The overall short position in interest rate futures soared to -$44.55 billion in 10 year note futures, according to the Commodity Futures Trading Commission (CFTC) Commitment of Traders report. This recent move of $6.98 billion pushes the largest net short position in Treasuries since May of 2006.  The 5 year note futures net shorts rose by $2.99 billion.

As a recent RBS report pointed out, the net short position in US Treasuries is now $107.51 billion.

CFTC Traders Skeptical Low Interest Rates

Chart courtesy of RBS

Experts predict 2014 curve to steepen: CFTC

The move in net short positions, betting that rates will rise, follows the December announcement by the US Federal Reserve will begin to taper back its stimulus program that has been suppressing interest rates. “With inflation this low, I would expect an upside target of 3.60%,” said Jay Feuerstein, who manages $300 million in various strategies across the yield curve for the hedge fund 2100 Xenon. “In 2014 I expect the curve to steepen, the dollar to weaken and trend following to return as the economy can stand on its own two feet.”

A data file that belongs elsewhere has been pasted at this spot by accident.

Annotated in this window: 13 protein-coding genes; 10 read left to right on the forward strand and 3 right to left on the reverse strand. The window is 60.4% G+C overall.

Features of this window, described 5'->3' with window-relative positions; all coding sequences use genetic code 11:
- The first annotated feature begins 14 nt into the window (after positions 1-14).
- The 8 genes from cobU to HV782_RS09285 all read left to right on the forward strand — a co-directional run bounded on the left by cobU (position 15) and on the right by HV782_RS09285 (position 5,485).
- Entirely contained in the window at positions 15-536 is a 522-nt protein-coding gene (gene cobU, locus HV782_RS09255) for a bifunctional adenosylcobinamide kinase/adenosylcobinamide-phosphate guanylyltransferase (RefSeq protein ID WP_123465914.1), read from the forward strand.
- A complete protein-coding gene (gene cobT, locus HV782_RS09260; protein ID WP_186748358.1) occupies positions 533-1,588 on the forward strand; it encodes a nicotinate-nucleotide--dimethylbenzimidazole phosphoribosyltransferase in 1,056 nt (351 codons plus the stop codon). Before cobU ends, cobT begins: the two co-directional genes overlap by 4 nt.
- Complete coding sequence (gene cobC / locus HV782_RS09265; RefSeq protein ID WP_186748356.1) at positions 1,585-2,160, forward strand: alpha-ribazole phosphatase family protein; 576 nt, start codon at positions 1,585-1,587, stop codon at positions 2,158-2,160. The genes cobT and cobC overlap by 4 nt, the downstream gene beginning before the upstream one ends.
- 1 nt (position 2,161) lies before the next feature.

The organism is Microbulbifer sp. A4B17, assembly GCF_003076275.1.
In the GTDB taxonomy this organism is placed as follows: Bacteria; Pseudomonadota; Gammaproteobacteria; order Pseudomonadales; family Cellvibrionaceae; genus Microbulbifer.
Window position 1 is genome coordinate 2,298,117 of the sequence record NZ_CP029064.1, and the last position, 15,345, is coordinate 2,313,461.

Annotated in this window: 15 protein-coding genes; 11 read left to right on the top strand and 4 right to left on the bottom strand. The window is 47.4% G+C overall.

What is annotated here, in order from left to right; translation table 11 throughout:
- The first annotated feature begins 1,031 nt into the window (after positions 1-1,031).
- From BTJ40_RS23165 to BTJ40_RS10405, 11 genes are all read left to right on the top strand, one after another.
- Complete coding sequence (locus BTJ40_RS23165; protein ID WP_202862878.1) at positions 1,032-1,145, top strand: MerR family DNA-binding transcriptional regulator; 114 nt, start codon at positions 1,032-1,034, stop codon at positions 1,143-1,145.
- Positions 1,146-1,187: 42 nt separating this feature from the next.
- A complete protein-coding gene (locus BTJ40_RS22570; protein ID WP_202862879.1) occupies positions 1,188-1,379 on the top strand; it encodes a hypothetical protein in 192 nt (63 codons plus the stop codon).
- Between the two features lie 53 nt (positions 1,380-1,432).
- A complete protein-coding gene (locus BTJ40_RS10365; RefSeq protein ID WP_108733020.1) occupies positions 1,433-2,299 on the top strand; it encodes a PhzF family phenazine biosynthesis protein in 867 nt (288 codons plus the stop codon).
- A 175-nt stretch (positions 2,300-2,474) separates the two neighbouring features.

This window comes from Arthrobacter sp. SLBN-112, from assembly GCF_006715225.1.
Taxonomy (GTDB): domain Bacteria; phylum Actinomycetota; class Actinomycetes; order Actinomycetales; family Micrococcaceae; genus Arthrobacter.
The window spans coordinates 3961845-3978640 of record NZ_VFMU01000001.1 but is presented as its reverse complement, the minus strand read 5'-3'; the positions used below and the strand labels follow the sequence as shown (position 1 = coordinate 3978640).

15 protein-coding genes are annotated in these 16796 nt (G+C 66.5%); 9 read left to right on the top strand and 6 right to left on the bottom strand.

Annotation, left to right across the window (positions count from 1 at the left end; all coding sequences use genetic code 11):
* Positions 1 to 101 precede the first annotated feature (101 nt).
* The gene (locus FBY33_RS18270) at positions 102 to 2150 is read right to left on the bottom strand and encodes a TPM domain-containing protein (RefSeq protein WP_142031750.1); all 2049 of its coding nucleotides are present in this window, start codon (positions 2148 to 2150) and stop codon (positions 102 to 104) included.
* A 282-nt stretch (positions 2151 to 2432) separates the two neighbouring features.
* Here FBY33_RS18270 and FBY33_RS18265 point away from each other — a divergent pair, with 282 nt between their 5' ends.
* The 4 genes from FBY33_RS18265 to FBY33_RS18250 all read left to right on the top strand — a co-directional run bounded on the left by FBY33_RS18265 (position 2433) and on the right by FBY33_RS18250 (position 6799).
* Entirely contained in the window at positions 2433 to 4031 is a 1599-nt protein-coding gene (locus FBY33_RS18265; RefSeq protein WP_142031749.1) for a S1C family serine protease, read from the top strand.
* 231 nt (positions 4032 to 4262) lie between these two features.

Feuerstein was among a small group of professionals trading on the yield curve that made public statements predicting the Fed taper announcement in January and established short positions. Many professional traders along the yield curve have been speculating as to the real potential ten year note yield if the Fed had not been engaged in stimulative efforts.

Incoming Janet Yellen will change structure of QE: CFTC

Feuerstein projects that incoming Federal Reserve Chairman Janet Yellen will change the structure of quantitative easing from focus on the long end of the curve to the short end.  “Yellen is not the biggest fan of QE.  She might tell you the long end of the curve is not what matters most.”  While some yield curve prognosticators have predicted if QE were to end, the ten year note yield might jump to 4.75%, Feuerstein thinks this is too high. One items is clear: there are very few traders who argue that the “natural” rate for the Ten Year Note – without Fed stimulative efforts – is going to end lower.

By: Mark Melin